Difference between revisions of "2007 AIME I Problems/Problem 13"

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== Solution ==
 
== Solution ==
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Note first that the intersection is a [[pentagon]].
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Use 3D analytical geometry, setting the origin as the center of the square base and the pyramid’s points oriented as shown above. <math>A(-2,2,0),\ B(2,2,0),\ C(2,-2,0),\ D(-2,-2,0),\ E(0,0,2\sqrt{2})</math>. Using the coordinates of the three points of intersection (<math>(-1,1,\sqrt{2}),\ (2,0,0),\ (0,-2,0)</math>), it is possible to determine the equation of the plane. The equation of a plane resembles <math>ax + by + cz = d</math>, and using the points we find that <math>2a = d \Longrightarrow d = \frac{a}{2}</math>, <math>-2b = d \Longrightarrow d = \frac{-b}{2}</math>, and <math>-a + b + \sqrt{2}c = d \Longrightarrow -\frac{d}{2} - \frac{d}{2} + \sqrt{2}c = d \Longrightarrow c = d\sqrt{2}</math>. It is then <math>x - y + 2\sqrt{2}z = 2</math>.
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Write the equation of the lines and substitute to find that the other two points of intersection on <math>\overline{BE}</math>, <math>\overline{DE}</math> are <math>(\frac{\pm 3}{2},\frac{\pm 3}{2},\frac{\sqrt{2}}{2})</math>. To find the area of the pentagon, break it up into pieces (an [[isosceles triangle]] on the top, an [[isosceles trapezoid]] on the bottom). Using the [[distance formula]] (<math>\sqrt{a^2 + b^2 + c^2}</math>), it is possible to find that the area of the triangle is <math>\frac{1}{2}bh \Longrightarrow \frac{1}{2} 3\sqrt{2} \cdot \sqrt{\frac 52} = \frac{3\sqrt{5}}{2}</math>. The trapezoid has area <math>\frac{1}{2}h(b_1 + b_2) \Longrightarrow \frac 12\sqrt{\frac 52}(2\sqrt{2} + 3\sqrt{2}) = \frac{5\sqrt{5}}{2}</math>. In total, the area is <math>4\sqrt{5} = \sqrt{80}</math>, and the solution is <math>080</math>.
  
 
== See also ==
 
== See also ==

Revision as of 16:18, 20 March 2007

Problem

A square pyramid with base $ABCD$ and vertex $E$ has eight edges of length 4. A plane passes through the midpoints of $AE$, $BC$, and $CD$. The plane's intersection with the pyramid has an area that can be expressed as $\sqrt{p}$. Find $p$.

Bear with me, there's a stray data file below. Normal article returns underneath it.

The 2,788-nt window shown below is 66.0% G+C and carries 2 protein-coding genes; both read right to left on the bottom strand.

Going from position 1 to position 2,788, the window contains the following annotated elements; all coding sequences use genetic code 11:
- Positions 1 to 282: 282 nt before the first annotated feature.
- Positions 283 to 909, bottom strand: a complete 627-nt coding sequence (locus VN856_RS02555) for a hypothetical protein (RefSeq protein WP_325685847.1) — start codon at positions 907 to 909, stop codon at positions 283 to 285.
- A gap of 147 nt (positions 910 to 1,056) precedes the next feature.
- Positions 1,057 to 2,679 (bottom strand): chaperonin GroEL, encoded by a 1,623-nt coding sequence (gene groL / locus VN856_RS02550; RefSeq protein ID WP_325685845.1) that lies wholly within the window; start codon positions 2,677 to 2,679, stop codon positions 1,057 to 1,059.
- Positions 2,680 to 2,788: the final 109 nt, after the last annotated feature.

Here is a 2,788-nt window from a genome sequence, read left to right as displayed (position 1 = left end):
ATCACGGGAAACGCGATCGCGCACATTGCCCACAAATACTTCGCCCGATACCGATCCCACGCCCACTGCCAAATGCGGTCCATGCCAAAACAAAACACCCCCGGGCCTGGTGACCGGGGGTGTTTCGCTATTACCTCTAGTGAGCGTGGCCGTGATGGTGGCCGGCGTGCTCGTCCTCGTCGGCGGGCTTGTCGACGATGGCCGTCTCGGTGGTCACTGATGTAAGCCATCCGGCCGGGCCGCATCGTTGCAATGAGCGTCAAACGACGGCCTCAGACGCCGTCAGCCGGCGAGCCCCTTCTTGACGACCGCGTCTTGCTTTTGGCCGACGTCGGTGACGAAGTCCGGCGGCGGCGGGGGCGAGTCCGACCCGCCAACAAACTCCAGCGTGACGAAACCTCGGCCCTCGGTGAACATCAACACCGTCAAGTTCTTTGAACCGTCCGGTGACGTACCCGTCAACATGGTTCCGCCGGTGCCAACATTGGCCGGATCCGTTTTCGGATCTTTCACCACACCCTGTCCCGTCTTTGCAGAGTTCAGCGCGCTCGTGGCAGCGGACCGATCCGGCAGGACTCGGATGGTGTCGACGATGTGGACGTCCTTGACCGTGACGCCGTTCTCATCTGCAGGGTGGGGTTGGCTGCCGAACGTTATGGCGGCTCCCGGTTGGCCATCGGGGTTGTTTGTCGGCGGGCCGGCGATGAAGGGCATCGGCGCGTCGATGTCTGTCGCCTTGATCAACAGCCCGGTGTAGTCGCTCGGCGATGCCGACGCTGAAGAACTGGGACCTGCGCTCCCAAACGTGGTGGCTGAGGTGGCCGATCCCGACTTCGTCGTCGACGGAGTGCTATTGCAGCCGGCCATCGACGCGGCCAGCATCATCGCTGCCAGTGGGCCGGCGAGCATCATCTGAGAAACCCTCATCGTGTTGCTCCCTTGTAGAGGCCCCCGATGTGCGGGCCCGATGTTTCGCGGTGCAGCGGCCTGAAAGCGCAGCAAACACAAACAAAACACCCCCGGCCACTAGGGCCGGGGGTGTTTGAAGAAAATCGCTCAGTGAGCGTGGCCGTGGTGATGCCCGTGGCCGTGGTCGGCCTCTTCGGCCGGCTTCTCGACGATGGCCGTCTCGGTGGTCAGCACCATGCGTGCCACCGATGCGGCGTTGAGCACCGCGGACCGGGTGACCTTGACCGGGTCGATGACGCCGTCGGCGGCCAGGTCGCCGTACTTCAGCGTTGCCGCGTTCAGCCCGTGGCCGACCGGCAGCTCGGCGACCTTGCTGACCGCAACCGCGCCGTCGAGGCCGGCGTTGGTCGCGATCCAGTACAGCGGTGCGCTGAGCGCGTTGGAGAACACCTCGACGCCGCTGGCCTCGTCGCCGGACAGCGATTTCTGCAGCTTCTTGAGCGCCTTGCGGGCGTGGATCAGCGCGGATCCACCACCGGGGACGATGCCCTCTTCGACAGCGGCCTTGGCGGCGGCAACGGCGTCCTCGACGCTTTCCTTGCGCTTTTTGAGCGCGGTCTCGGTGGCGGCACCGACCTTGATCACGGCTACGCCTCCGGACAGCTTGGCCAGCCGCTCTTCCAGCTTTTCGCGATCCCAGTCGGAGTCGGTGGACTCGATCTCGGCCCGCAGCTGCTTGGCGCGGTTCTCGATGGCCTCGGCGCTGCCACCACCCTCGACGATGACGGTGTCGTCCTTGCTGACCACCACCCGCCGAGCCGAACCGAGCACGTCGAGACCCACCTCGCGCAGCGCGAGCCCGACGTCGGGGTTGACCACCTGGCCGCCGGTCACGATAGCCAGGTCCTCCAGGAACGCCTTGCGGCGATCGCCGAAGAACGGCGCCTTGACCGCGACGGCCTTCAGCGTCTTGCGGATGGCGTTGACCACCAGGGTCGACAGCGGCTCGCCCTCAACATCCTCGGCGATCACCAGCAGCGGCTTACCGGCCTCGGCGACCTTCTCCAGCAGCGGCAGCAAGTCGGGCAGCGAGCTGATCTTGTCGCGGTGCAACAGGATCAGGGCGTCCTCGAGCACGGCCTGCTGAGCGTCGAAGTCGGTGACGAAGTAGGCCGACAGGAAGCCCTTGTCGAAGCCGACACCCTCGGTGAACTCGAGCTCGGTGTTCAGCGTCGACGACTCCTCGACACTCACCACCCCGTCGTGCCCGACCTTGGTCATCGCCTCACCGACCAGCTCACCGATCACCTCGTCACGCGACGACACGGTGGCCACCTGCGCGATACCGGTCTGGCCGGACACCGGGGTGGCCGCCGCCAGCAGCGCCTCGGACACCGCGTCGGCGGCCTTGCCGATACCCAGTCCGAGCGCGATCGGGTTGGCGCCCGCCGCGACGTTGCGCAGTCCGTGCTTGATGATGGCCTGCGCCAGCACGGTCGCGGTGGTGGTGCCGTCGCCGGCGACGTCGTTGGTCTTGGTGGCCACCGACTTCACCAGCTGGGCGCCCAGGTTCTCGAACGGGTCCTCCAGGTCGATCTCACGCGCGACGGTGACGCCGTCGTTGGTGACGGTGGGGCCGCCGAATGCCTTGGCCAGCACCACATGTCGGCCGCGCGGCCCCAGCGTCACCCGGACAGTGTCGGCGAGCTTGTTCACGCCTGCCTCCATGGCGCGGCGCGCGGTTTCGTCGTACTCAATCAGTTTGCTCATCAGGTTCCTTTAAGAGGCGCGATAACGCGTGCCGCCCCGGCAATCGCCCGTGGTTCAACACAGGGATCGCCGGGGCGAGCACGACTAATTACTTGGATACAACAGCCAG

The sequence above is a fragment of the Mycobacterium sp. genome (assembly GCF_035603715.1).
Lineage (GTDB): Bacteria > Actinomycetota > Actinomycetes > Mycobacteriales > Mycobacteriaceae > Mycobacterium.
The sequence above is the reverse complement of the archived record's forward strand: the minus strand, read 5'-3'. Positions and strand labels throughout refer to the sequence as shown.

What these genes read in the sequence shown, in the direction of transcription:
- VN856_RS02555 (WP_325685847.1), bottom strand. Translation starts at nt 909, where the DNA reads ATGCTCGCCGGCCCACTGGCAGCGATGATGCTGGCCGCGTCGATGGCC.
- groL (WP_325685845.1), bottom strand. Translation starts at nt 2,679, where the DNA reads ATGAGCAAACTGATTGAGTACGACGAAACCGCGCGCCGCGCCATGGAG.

AIME I 2007-13.png

Solution

Note first that the intersection is a pentagon.

Use 3D analytical geometry, setting the origin as the center of the square base and the pyramid’s points oriented as shown above. $A(-2,2,0),\ B(2,2,0),\ C(2,-2,0),\ D(-2,-2,0),\ E(0,0,2\sqrt{2})$. Using the coordinates of the three points of intersection ($(-1,1,\sqrt{2}),\ (2,0,0),\ (0,-2,0)$), it is possible to determine the equation of the plane. The equation of a plane resembles $ax + by + cz = d$, and using the points we find that $2a = d \Longrightarrow d = \frac{a}{2}$, $-2b = d \Longrightarrow d = \frac{-b}{2}$, and $-a + b + \sqrt{2}c = d \Longrightarrow -\frac{d}{2} - \frac{d}{2} + \sqrt{2}c = d \Longrightarrow c = d\sqrt{2}$. It is then $x - y + 2\sqrt{2}z = 2$.

Write the equation of the lines and substitute to find that the other two points of intersection on $\overline{BE}$, $\overline{DE}$ are $(\frac{\pm 3}{2},\frac{\pm 3}{2},\frac{\sqrt{2}}{2})$. To find the area of the pentagon, break it up into pieces (an isosceles triangle on the top, an isosceles trapezoid on the bottom). Using the distance formula ($\sqrt{a^2 + b^2 + c^2}$), it is possible to find that the area of the triangle is $\frac{1}{2}bh \Longrightarrow \frac{1}{2} 3\sqrt{2} \cdot \sqrt{\frac 52} = \frac{3\sqrt{5}}{2}$. The trapezoid has area $\frac{1}{2}h(b_1 + b_2) \Longrightarrow \frac 12\sqrt{\frac 52}(2\sqrt{2} + 3\sqrt{2}) = \frac{5\sqrt{5}}{2}$. In total, the area is $4\sqrt{5} = \sqrt{80}$, and the solution is $080$.

See also

2007 AIME I (ProblemsAnswer KeyResources)
Preceded by
Problem 12
Followed by
Problem 14
1 2 3 4 5 6 7 8 9 10 11 12 13 14 15
All AIME Problems and Solutions
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